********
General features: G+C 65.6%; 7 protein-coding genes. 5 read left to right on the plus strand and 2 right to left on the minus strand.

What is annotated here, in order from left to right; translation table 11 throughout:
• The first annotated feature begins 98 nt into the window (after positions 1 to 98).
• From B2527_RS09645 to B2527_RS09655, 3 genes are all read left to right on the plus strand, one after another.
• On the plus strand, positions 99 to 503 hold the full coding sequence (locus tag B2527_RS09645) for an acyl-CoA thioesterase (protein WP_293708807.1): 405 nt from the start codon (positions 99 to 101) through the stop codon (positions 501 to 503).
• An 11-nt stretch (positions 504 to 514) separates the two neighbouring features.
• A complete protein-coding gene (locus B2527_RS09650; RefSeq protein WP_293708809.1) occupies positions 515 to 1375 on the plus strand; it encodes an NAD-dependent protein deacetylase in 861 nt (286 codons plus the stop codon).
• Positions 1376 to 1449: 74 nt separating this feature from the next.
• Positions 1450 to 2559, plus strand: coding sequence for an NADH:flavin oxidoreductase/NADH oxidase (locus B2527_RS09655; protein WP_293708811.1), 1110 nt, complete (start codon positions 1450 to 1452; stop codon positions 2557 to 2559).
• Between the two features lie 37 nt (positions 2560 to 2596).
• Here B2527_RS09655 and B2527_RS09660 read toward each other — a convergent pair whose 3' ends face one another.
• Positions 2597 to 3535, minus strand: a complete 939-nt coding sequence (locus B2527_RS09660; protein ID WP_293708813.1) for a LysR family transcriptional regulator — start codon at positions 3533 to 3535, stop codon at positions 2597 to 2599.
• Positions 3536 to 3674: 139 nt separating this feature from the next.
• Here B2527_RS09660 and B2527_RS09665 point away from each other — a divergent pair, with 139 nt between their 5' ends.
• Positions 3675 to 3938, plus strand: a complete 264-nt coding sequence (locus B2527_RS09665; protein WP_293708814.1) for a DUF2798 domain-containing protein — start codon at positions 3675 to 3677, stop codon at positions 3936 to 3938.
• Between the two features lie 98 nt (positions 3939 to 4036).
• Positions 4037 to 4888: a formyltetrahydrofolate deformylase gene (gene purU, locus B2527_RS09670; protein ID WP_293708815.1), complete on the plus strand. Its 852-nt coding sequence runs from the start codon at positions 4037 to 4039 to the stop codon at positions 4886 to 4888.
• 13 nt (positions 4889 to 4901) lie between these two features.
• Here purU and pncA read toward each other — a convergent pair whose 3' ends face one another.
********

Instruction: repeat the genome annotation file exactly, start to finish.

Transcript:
General features: G+C 65.6%; 7 protein-coding genes. 5 read left to right on the plus strand and 2 right to left on the minus strand.

What is annotated here, in order from left to right; translation table 11 throughout:
• The first annotated feature begins 98 nt into the window (after positions 1 to 98).
• From B2527_RS09645 to B2527_RS09655, 3 genes are all read left to right on the plus strand, one after another.
• On the plus strand, positions 99 to 503 hold the full coding sequence (locus tag B2527_RS09645) for an acyl-CoA thioesterase (protein WP_293708807.1): 405 nt from the start codon (positions 99 to 101) through the stop codon (positions 501 to 503).
• An 11-nt stretch (positions 504 to 514) separates the two neighbouring features.
• A complete protein-coding gene (locus B2527_RS09650; RefSeq protein WP_293708809.1) occupies positions 515 to 1375 on the plus strand; it encodes an NAD-dependent protein deacetylase in 861 nt (286 codons plus the stop codon).
• Positions 1376 to 1449: 74 nt separating this feature from the next.
• Positions 1450 to 2559, plus strand: coding sequence for an NADH:flavin oxidoreductase/NADH oxidase (locus B2527_RS09655; protein WP_293708811.1), 1110 nt, complete (start codon positions 1450 to 1452; stop codon positions 2557 to 2559).
• Between the two features lie 37 nt (positions 2560 to 2596).
• Here B2527_RS09655 and B2527_RS09660 read toward each other — a convergent pair whose 3' ends face one another.
• Positions 2597 to 3535, minus strand: a complete 939-nt coding sequence (locus B2527_RS09660; protein ID WP_293708813.1) for a LysR family transcriptional regulator — start codon at positions 3533 to 3535, stop codon at positions 2597 to 2599.
• Positions 3536 to 3674: 139 nt separating this feature from the next.
• Here B2527_RS09660 and B2527_RS09665 point away from each other — a divergent pair, with 139 nt between their 5' ends.
• Positions 3675 to 3938, plus strand: a complete 264-nt coding sequence (locus B2527_RS09665; protein WP_293708814.1) for a DUF2798 domain-containing protein — start codon at positions 3675 to 3677, stop codon at positions 3936 to 3938.
• Between the two features lie 98 nt (positions 3939 to 4036).
• Positions 4037 to 4888: a formyltetrahydrofolate deformylase gene (gene purU, locus B2527_RS09670; protein ID WP_293708815.1), complete on the plus strand. Its 852-nt coding sequence runs from the start codon at positions 4037 to 4039 to the stop codon at positions 4886 to 4888.
• 13 nt (positions 4889 to 4901) lie between these two features.
• Here purU and pncA read toward each other — a convergent pair whose 3' ends face one another.